Alameda Magazine: Island Worker Shortage, May 30, 2107


The rise in costs has created financial problems for Alameda Point Partners and is causing the current delay. But the developer believes it can solve its financial problems by rearranging the timing of its construction plan. And the developer’s new draft plan promises to be good news for people desperate for new housing.

Under its original proposal, Alameda Point Partners planned to build 656 of the project’s 800 housing units in the first phase of the project. But under the revised plan, which Alameda Point Partners intends to present to the city council soon, the developer would build all 800 housing units, of which 200 would be affordable, in the first phase. “Even though it’s a bump in the road,” Ernst said of the current delay, “I think it’s going to get the city a bigger project sooner.”

Frontloading the homebuilding will generate enough revenues for the developer to be able to finance the extensive infrastructure upgrades required on the former base. The housing includes townhomes, condos, and apartments.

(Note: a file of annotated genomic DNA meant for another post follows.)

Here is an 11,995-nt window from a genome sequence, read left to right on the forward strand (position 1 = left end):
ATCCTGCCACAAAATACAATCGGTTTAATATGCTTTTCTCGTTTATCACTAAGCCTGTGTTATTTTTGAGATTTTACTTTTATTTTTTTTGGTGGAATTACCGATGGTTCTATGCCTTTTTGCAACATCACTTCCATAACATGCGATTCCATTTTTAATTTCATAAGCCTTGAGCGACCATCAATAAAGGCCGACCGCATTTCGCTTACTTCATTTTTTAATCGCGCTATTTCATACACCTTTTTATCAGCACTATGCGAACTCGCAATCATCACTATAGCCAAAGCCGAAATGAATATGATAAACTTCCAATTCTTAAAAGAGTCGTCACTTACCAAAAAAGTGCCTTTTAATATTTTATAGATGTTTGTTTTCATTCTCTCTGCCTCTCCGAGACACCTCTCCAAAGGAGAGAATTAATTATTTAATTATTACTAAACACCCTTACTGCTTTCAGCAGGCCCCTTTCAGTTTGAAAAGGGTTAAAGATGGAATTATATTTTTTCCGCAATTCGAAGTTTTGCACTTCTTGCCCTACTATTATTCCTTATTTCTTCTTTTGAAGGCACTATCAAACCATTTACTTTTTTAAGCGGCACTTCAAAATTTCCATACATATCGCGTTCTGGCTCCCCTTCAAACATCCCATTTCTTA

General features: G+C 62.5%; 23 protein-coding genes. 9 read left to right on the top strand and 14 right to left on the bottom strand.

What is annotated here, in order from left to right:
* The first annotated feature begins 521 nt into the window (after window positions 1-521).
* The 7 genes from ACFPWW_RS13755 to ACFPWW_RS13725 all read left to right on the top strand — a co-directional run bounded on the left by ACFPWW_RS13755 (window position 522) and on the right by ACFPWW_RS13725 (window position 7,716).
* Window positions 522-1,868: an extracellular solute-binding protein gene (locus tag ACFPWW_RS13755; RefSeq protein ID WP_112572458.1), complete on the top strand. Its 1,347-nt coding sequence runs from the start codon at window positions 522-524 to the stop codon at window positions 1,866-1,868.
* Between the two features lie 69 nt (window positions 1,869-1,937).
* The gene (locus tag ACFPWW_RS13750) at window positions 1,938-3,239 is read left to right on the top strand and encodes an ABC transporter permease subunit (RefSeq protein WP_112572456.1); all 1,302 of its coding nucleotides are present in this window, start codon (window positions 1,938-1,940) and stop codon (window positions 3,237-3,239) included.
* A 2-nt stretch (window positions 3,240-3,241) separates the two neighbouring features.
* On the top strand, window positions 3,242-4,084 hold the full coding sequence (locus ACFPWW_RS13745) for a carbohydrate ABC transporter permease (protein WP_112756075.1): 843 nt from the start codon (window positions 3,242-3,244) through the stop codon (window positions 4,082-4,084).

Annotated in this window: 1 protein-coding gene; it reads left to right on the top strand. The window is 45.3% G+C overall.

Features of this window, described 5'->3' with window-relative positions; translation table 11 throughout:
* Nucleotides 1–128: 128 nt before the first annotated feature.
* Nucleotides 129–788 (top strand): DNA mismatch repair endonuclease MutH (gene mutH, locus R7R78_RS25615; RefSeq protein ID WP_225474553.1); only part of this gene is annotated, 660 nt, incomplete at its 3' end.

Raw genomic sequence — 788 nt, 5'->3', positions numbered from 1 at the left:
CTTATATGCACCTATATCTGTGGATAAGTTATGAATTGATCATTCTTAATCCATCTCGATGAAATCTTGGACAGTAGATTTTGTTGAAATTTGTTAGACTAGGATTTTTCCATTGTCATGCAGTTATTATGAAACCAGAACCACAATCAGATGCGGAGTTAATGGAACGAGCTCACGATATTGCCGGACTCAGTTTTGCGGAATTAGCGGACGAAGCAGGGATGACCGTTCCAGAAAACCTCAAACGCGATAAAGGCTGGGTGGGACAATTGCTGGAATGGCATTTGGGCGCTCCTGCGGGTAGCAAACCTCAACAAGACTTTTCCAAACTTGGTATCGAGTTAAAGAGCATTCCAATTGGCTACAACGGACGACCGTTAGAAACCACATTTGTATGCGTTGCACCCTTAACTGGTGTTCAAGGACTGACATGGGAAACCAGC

Jennifer Ott, the city’s chief operating officer for Alameda Point, said the developer is not only required to put in new streets and fix existing ones but also must install sewage and electrical lines and build stormwater systems and levies to prepare for sea-level rise from climate change. She estimated that the developer’s total infrastructure costs will be about $40 million. “What they’re proposing makes a lot of sense in a lot of ways,” she said, referring to Alameda Point Partners’ plan to build all of the housing and infrastructure first.